• Ensure decisions and initiatives reflect and advance the Mission, Shared Vision, Strategic Plan and unit Vision and Mission;
    • Develop innovative and efficient organization systems and procedures;
    • Demonstrate fiscal responsibility and effective allocation of resources consistent with the pursuit of excellence, taking into consideration the academic unit ‘s institutional needs, resources and priorities;
    • Encourage and maintain constructive human relations among peers, faculty, staff, and students;
    • Communicate effectively; listen and respond to the ideas, needs, and suggestions of administrators, peers, faculty, staff, and students;
    • Foster personal and professional growth and development of faculty and staff through training, scholarship and creative activities and participation in professional organizations;
    • Provide honest, competent, and accurate performance reviews;
    • Develop and coordinate academic unit fundraising activities as appropriate; effectively represent the campus and the academic unit throughout IU, professional and accrediting organizations, and the community;
    • Vigorously work to implement their individual commitment to institutional excellence;
    • Document excellence through annual written performance reviews;
    • *Implement the Student Centered Principles and appropriate service philosophy
  2. Excellence in Staff: Excellence for biweekly staff is based on the Annual Performance Appraisal, and for Professional Staff on the Performance Management Program. Excellent staff, in support of academic excellence,
    • Further the mission of the university and the responsibilities of the unit;
    • Work effectively to meet the objectives of the job and use resources effectively to meet these objectives;
    • Make effective decisions: implement sound decisions or timely actions based on available data;
    • Efficiently plan and prioritize time and resources to improve productivity;
    • Arrive to work at scheduled time, and are present when committed to be present;
    • Demonstrate knowledge and skills required to carry out job related duties, understand applicable unit and university policies; keep current on trends in field;
    • Focus on quality and productivity to increase personal and organization effectiveness; examine and improve processes related to job responsibilities;
    • Build and maintain productive working relationships with superiors and peers;
    • Relate effectively and diplomatically with employees, students, and community; present professional image to customers; make customers feel valued, are responsive to customer needs in terms of timeliness and ability to deliver services;
    • Incorporate IU Northwest Shared Vision in workplace responsibilities;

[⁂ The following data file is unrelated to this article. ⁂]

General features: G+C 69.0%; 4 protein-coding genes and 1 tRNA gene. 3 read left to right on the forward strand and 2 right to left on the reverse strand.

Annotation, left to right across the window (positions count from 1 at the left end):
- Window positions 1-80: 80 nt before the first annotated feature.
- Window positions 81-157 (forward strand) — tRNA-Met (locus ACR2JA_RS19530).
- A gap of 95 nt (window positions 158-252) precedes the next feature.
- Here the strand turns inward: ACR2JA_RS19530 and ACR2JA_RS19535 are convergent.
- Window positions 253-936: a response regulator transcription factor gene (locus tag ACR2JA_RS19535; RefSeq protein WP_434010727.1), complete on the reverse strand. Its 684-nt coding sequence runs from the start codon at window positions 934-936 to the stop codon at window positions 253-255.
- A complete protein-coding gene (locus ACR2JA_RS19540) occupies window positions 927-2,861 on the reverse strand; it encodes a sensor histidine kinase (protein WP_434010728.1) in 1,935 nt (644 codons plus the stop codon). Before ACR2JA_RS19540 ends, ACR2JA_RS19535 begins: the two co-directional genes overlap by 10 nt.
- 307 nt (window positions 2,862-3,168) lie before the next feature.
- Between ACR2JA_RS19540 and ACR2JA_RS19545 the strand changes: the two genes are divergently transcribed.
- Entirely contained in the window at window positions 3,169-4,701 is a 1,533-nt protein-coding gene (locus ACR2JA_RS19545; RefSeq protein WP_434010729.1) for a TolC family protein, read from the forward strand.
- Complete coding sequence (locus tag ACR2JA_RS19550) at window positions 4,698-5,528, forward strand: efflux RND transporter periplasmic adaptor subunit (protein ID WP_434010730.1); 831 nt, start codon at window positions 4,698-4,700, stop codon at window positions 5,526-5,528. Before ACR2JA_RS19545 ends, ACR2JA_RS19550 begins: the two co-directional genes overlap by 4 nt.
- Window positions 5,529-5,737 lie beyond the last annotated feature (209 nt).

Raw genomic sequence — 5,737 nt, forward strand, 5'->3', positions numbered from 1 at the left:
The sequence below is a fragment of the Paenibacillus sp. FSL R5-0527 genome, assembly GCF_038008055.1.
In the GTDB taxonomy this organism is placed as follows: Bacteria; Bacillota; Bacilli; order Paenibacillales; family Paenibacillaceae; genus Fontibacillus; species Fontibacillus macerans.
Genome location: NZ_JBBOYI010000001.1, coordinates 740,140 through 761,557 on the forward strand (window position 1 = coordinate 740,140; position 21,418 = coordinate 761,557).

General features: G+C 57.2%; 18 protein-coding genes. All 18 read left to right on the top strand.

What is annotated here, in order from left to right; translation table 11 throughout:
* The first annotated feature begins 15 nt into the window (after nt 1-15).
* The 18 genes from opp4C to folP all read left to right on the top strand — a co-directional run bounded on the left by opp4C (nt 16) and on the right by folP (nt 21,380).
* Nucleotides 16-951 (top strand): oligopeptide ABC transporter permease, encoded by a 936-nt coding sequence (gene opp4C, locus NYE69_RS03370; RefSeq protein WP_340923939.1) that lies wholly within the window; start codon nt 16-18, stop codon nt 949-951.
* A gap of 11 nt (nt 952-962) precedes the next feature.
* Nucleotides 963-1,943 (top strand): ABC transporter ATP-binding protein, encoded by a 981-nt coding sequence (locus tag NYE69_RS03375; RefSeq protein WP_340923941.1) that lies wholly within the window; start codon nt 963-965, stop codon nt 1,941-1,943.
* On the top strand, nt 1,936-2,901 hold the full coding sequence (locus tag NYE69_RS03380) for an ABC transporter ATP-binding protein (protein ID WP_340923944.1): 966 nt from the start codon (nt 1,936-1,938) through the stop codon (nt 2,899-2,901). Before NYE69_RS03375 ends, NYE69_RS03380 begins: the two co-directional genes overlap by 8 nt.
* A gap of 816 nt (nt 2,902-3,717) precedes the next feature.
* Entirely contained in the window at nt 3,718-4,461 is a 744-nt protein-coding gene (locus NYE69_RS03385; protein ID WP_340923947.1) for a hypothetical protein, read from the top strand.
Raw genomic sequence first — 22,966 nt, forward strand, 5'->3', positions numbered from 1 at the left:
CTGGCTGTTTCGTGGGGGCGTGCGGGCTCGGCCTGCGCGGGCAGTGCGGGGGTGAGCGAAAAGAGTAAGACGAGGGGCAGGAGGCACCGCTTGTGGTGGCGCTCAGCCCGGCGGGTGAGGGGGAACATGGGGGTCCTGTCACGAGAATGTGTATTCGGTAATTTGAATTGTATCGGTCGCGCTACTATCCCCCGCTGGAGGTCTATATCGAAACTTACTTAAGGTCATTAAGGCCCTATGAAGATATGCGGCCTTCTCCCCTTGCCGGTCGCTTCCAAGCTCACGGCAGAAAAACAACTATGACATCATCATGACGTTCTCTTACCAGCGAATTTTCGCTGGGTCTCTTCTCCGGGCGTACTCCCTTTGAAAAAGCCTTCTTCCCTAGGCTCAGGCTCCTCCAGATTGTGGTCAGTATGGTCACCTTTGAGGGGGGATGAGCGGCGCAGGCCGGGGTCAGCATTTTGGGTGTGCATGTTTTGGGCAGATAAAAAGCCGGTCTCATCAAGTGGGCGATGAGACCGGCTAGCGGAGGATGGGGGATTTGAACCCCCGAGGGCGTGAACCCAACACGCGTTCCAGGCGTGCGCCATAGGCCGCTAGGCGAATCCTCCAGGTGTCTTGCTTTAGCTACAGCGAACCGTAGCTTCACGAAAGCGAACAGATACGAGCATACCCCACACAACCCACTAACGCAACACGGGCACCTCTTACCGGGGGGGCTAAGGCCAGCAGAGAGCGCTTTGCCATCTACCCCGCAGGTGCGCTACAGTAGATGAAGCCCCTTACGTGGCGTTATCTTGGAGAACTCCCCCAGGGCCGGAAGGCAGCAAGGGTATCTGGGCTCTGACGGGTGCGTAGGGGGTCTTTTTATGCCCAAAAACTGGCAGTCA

• Generate new ideas and find original approaches; encourage others to do so;
    • Implement the Student Centered Principles and appropriate service philosophy;
    • Document excellence in annual written performance reviews

Additionally, supervising staff will:

    • Effectively coach, evaluate, and counsel staff;
    • Identify areas for and support employee development opportunities for staff;
    • Encourage teamwork and group achievement for staff;
    • Lead change/achieve support for objectives for staff;
    • Enable and empower staff; provide appropriate opportunities for growth for staff;
    • Strive to achieve diverse staff at all levels;
    • Understand diversity issues and create supportive environments for diverse employees.
  2. Faculty Excellence: Academic excellence for faculty requires satisfactory active participation in research, teaching, and service (teaching and service only for clinical appointments and lecturers), and superior performance in one area. Clinical appointees and lecturers follow the same guidelines for teaching and service, but will not be evaluated on scholarship/discovery. Librarians additionally are evaluated on professional performance. Evaluation is based on the criteria provided in the Academic Handbook and Promotion and Tenure Guidelines. Excellence in faculty is documented in annual written evaluations/ performance reviews. Individual units can add criteria for excellence as long as the unit requires faculty to meet the stated criteria in the IU Academic Handbook.
    1. Research (May include the broad domains of scholarship of discovery [and creativity], teaching, integration, and application.) To be adequate, all tenure-track and tenured faculty must be engaged in peer reviewed scholarship that contributes to, integrates or applies the body of knowledge in one’s field through scholarly activities and widely-disseminated peer-reviewed publications, exhibitions, and/or presentations at state, regional, national, or international professional meetings. Quality of publications is more important than mere quantity. Excellence in research requires high-level scholarship. Characteristics may include but are not limited to: